On April 10, 2019 I was assaulted at work.
I was seated when my attacker became agitated at my colleague, stood up, put both hands on me and pushed me. As I stood up, I was then slapped in the face.
When my colleague called for help it took 17 minutes for someone to arrive. She had to call twice and was asked if “it truly was an emergency” the first time she called.
I immediately called for two male colleagues to sit with me. It took another 10+ minutes for my boss to arrive and tell me to “call 911 and deal with it myself.”
It took more than 40 minutes for the police to arrive at which point the police officer told me “it was a bad idea to press charges because I wouldn’t want to ruin anyone’s life.”
I left work, more than an hour later, without my supervisors asking me if I was ok.
At 8:30pm I was called by Human Resources and told that I was to stay home pending an investigation, as well as threats made against myself and my colleague, by family members of the individual who assaulted me.
We were “to be out for our own safety.”
Two days later the Director of Human Resources requested a meeting.
He served me with an incident report alleging “unprofessional conduct.” I was not told specifically what conduct was unprofessional.
He was rude and angry that I had nothing more to offer than the statements I and my colleague made in writing at the time of the assault. I was told to stay home until further notice.
The individual who assaulted me was not asked to stay home. They were not disciplined in any way and continued on like nothing happened.
Let me reiterate that I was the victim of a physical assault and am now being investigated for having somehow caused my own attack.
It is inconceivable to me that in an era where women are finally finding power in collectively telling their stories and accusing their abusers, my workplace would treat an assault victim like this.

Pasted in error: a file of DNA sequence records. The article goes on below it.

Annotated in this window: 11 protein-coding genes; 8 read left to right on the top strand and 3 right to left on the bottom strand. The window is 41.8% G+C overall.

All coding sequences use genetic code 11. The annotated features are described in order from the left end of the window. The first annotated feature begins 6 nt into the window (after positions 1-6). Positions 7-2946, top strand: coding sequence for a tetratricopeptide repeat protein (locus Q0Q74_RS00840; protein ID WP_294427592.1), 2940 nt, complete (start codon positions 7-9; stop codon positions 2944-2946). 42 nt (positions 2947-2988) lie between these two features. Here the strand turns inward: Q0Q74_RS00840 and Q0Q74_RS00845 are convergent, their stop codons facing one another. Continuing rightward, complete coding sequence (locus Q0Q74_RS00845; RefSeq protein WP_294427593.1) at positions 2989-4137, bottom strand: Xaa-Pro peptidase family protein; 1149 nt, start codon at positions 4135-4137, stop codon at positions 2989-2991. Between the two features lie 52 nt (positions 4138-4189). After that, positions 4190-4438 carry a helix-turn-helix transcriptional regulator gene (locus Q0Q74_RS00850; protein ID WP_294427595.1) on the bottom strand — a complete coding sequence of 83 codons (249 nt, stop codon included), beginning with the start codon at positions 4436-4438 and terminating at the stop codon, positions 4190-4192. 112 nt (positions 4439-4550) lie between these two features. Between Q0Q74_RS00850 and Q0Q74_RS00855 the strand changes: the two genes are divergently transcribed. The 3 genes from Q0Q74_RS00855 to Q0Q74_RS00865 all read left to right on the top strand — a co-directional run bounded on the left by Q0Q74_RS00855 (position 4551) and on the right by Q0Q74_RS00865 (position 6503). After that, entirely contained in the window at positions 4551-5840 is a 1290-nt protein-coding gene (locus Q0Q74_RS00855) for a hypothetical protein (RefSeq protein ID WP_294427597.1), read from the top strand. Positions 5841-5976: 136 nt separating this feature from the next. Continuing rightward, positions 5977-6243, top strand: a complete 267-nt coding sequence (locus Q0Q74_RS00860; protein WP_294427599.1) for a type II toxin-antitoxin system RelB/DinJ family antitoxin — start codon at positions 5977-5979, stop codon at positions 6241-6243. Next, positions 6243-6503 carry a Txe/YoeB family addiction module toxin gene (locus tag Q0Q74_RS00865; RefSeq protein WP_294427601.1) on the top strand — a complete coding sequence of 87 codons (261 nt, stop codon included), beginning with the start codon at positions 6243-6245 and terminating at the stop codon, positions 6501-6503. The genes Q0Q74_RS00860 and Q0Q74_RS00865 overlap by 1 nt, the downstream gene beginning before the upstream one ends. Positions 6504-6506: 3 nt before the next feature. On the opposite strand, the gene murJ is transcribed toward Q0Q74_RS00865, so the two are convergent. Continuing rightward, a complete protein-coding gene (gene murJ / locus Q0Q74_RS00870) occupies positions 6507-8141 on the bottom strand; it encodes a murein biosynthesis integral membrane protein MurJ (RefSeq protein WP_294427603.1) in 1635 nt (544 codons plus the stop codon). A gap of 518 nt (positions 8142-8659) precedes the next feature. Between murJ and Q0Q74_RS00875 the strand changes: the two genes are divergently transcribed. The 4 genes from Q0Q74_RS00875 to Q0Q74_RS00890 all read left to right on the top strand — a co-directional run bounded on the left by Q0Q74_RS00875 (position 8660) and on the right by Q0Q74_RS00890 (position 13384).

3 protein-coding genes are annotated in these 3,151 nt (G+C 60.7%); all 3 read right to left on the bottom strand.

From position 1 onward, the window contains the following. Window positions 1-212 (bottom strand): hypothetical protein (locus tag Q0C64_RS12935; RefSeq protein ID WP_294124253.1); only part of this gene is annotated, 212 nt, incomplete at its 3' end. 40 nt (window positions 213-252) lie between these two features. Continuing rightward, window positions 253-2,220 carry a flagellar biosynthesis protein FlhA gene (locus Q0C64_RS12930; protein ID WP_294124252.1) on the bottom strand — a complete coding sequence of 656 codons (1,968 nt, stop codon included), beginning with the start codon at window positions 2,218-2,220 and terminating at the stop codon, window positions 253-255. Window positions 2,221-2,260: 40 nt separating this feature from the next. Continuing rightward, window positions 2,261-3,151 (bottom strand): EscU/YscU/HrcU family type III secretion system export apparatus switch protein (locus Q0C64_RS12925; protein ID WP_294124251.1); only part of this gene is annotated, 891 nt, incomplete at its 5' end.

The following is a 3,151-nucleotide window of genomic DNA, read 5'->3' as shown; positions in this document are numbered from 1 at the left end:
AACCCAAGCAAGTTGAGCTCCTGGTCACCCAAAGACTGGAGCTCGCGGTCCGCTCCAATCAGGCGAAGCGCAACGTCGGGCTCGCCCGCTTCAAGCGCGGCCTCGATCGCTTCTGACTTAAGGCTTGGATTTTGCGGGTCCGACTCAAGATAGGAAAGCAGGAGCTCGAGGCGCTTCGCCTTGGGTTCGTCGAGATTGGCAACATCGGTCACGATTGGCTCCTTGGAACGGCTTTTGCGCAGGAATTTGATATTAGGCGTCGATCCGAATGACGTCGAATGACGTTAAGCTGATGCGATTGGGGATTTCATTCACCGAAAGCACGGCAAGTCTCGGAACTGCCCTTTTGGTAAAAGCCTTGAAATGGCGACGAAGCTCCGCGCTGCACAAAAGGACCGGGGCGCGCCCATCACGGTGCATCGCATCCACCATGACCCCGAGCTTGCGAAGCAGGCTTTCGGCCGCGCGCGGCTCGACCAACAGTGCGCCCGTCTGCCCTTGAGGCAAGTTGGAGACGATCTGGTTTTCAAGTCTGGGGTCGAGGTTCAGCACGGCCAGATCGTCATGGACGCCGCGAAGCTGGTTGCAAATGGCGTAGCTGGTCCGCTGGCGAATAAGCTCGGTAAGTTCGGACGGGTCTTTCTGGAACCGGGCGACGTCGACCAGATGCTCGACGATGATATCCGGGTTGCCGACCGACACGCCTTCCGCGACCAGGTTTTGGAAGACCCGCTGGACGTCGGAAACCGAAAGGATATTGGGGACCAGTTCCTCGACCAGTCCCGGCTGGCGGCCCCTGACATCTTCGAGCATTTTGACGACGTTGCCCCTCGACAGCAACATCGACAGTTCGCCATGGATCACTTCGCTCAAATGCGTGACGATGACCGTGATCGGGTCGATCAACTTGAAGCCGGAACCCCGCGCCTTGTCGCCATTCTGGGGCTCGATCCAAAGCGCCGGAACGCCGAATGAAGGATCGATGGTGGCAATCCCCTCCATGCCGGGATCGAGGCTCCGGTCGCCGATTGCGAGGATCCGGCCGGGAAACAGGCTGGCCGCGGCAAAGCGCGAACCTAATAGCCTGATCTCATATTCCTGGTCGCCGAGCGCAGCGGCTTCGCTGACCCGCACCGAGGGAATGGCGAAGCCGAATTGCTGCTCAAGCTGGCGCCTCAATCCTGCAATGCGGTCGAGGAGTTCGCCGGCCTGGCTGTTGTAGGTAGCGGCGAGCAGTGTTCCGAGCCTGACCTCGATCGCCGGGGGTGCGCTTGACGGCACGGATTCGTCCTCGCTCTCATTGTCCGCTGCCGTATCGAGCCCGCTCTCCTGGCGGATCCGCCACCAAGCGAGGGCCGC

Ah, but you see, I’m a teacher.
Does that change the way you read the story?
“There must be more, some explanation!” you say.
And there is.
You see not only am I a teacher, but I am an urban, high school, ESOL teacher. It is my job to be the voice for the most underserved part of an already severely underserved population.
As such, I must be an advocate for those who cannot navigate English and the bureaucracy of the American school system. I make sure that my students get every allocation afforded to them by state and federal mandates, even if that means going above my Principal’s head to do it.
I’m also a Union Representative. I make sure that administration follows our contract, which makes for some tense encounters.
I am also a married, white woman who believes that it is my obligation to use my privilege to speak about racism, sexism, and classism in spaces not easily accessed by people of color.
I am the co-chair of the Social Justice Union Committee for the Rochester Teachers Association.
One of my students and I brought World Hijab Day to Rochester, Buffalo, and Syracuse. I wrote the resources that are available on the Rochester City School District’s website and that have been distributed through the Mid-West Regional Bilingual Resource Network. I have also served with the Black Lives Matter at School Planning Committee and helped bring the adopted resolution Supporting Community Actions for Safe Schools after the Parkland massacre.